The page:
And that’s nothing to say of the ire of non-Pagan anti-theists who are becoming increasingly aware of our voice and existence and using inflammatory rhetoric not unlike the kind which we see galvanizing attacks on other vulnerable populations. And it’s only going to get worse, when this blatant disrespect is allowed to become the norm.
Heathenry? Woof. Where to begin with that one. The AFA finally shedding the vestiges of attempted decency with the whole passing of McNallen from leadership, leading to the creation of Declaration 127. The Troth jettisoning old members because they reveal themselves to be Islamophobes. Just…everything…to do with TAC. Heathen Talk coming, and going. It’s been an eventful decade. But it’s not been a totally negative one, not by a long shot.
Heathendom has expanded, starting to embrace an attitude towards reconstructionism that does not shy away from innovation in the contemporary sense, in an effort to move away from the stagnation that has periodically cropped up in the past decade. More people are coming to Heathenry, in my experience, without being either Wiccan or Asatru to begin with, which requires altering the culture and the presentation of the religion to be more accommodating to the fact that we’re not all Norse focused.
Alliances have been forged between traditions to pull together and work on knowledge. Toutâ Galation, Thia Frankisk Aldsido, Lārhūs Fyrnsida, Ērsidu, and so many more (really, I need to update my links, still waiting on a good site for Norse Heathenry, though) have communications between each other in order to flesh out our respective religious practices. The Troth is in a good place to start reorganizing (from an outsiders perspective), rescinding pointless bans and addressing problematic views within their organization. While I am not convinced that national organizations of that type are wholly necessary, I do not wish to see something so long-lived just putter out. Sites like The Longship have created a new type of accessibility for people interested in Heathenry, and have inspired (at least) calls to form similar sites for other religions. Open Halls has lead the fight for military recognition of Heathenry and Asatru.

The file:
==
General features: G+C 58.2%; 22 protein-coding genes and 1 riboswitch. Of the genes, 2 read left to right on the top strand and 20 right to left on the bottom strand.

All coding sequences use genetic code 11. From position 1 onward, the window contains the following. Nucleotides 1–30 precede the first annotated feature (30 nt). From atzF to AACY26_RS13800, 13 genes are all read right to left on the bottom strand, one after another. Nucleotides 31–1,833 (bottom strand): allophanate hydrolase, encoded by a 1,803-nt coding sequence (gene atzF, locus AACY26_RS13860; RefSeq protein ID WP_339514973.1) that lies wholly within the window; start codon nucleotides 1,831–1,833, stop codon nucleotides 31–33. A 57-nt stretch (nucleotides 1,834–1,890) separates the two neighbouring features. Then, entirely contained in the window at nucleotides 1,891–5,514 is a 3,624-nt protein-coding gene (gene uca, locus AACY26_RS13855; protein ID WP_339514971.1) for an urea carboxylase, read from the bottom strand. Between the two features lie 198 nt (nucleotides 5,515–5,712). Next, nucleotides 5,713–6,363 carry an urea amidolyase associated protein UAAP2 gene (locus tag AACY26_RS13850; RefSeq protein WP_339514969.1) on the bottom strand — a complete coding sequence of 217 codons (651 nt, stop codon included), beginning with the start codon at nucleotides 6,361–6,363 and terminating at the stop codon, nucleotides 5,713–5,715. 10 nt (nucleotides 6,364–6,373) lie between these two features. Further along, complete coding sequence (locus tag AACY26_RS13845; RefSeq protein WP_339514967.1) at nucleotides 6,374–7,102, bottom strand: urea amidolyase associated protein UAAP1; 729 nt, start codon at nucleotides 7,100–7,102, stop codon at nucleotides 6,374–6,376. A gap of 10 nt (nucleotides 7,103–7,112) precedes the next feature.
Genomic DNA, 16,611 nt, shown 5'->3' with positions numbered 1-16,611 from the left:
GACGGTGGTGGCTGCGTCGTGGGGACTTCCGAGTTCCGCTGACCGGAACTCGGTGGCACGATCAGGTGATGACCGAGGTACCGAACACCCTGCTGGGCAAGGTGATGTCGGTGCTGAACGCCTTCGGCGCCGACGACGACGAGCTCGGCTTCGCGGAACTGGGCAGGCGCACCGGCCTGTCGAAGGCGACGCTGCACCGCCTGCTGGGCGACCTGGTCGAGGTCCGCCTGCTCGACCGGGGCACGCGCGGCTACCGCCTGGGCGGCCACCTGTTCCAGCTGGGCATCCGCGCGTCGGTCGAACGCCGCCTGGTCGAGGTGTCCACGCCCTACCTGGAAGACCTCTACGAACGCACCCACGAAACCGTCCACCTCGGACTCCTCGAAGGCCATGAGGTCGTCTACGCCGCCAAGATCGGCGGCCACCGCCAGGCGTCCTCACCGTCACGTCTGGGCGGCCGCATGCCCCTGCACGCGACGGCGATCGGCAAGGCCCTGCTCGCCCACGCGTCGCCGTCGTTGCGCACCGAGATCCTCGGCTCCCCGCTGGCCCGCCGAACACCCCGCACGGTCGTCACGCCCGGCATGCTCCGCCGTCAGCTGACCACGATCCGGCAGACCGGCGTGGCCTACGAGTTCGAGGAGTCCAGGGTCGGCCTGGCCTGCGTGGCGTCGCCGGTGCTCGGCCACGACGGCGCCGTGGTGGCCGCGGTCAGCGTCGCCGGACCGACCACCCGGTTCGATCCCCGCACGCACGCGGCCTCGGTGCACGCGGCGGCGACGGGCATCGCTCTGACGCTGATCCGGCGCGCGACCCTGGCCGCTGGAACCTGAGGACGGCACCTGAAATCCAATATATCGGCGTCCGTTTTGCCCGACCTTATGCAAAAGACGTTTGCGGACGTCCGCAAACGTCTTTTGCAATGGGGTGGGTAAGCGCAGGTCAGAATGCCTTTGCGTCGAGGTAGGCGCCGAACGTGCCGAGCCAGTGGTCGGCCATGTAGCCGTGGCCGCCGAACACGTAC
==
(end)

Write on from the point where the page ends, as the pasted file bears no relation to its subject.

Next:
And Anglo-Saxon Heathenry, my pet project and the place where I hang my “hat”, has grown quite a bit in the past decade. Wodgar has a great retrospective from earlier this year (which I reblogged), that highlights a number of points that I think people are starting to see – that innovation is not something to be feared, that holistic comparative works are required for what we do, or else we’ll simply have a halfassed and bland caricatures or imitations of Norse Heathenry with some Anglo-Saxon veneers. There’s a growing acceptance that there can’t be a monolith or orthodoxy of a singular Anglo-Saxon Heathen identity, just as there can’t be one for Heathenry at large. And while we absolutely have to deal with all the same problems that Paganism and Heathenry at large have to deal with (nationalist and fascist incursions and their attempts to appropriate the terms, symbols, and history that we have, along with shedding the vestiges of dangerous rhetoric and trying to excise potentially cancerous ideologies which have been implanted in the past two decades) we have more voices willing to stand up to stop these problems and work through them.
For my part, I am not going anywhere, even if the past two years (with the life changes I have had) has seen a reduction in publication. You’re not getting rid of me that easy. I’ll continue to grow, to write, to theorize and experiment, and try to work my practice into something longer lasting.
So before I get busy with the next two weeks, the last two weeks, of this decade, I will end this here. There are challenges, there are trials, and the world appears excessively grim, with a long, rough road ahead. To that I will say, “Confragosa in fastigium dignitatis via est.”
To my readers: Glad Geol, Happy New Year.
So long Twenty-Teens, and thanks for all the fish.